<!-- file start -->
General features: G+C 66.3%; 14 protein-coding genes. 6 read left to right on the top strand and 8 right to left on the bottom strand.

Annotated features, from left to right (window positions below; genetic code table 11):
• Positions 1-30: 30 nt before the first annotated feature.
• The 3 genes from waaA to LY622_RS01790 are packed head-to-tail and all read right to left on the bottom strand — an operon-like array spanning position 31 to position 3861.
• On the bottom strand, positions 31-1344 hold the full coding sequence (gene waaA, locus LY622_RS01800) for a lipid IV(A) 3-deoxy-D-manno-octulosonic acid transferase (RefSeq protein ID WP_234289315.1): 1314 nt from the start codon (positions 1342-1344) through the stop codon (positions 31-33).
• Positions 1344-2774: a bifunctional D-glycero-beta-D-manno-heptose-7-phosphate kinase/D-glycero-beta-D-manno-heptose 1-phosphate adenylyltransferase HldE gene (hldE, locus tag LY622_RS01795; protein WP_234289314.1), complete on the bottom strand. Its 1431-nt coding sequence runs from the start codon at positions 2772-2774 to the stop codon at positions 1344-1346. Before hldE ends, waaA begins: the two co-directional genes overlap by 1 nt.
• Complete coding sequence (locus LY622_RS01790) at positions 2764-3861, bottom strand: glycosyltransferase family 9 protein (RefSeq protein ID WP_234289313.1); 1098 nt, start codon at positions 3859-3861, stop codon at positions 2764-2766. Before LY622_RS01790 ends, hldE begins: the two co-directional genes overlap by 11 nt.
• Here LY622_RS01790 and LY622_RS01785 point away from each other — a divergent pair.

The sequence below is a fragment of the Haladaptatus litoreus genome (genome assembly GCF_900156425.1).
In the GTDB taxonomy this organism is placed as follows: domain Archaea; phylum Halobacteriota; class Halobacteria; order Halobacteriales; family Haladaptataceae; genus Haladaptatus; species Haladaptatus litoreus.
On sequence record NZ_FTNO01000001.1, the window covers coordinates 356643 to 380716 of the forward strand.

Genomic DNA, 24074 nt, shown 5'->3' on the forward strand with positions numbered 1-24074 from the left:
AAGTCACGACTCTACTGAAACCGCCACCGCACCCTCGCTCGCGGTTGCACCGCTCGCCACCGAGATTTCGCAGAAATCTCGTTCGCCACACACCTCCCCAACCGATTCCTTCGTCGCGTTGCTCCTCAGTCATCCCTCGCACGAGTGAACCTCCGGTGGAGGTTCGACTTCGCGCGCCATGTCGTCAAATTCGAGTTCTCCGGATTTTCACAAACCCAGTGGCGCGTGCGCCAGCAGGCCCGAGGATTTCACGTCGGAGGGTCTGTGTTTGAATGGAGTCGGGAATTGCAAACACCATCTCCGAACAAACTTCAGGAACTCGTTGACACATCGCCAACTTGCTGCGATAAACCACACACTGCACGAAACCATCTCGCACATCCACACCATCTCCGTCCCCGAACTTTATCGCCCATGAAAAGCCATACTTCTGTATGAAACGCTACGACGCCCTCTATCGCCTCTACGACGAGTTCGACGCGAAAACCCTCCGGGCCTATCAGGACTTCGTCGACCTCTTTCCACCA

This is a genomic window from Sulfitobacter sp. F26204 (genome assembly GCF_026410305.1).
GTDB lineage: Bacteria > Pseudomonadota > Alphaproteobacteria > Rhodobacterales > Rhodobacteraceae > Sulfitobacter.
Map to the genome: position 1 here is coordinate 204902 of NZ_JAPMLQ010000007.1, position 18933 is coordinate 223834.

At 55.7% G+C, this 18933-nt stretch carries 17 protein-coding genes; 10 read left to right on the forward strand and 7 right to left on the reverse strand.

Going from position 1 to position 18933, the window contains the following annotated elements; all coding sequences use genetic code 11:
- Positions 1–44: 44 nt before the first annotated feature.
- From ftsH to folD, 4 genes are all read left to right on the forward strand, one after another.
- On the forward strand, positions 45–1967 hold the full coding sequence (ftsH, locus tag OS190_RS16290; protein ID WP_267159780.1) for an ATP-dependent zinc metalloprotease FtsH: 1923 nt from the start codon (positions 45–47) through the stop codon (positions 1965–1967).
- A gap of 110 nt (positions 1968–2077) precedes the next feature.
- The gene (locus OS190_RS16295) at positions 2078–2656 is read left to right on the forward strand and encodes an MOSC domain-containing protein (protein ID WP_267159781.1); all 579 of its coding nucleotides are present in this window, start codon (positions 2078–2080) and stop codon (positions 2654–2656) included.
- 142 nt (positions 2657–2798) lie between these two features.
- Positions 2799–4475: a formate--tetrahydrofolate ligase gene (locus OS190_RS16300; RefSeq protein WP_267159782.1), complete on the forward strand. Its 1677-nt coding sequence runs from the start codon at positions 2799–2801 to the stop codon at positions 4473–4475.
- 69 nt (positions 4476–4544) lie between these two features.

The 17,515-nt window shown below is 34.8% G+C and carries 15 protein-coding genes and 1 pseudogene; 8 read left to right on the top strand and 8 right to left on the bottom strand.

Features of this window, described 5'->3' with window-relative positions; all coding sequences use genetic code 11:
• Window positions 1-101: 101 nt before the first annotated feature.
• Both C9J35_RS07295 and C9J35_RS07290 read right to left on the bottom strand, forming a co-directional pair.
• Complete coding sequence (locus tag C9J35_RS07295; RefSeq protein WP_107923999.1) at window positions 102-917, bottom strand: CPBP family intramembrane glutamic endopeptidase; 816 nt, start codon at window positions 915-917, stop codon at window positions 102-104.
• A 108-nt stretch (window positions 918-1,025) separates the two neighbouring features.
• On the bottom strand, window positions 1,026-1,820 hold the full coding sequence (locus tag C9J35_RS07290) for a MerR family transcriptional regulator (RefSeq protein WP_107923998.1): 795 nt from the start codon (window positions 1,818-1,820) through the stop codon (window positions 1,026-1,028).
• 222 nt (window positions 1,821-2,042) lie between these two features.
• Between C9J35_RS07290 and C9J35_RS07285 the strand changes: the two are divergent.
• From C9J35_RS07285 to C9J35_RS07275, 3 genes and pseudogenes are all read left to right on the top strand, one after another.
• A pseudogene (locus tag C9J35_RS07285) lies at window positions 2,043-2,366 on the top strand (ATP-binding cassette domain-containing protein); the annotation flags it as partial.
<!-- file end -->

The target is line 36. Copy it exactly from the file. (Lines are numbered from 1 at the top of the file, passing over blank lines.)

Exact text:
• From C9J35_RS07285 to C9J35_RS07275, 3 genes and pseudogenes are all read left to right on the top strand, one after another.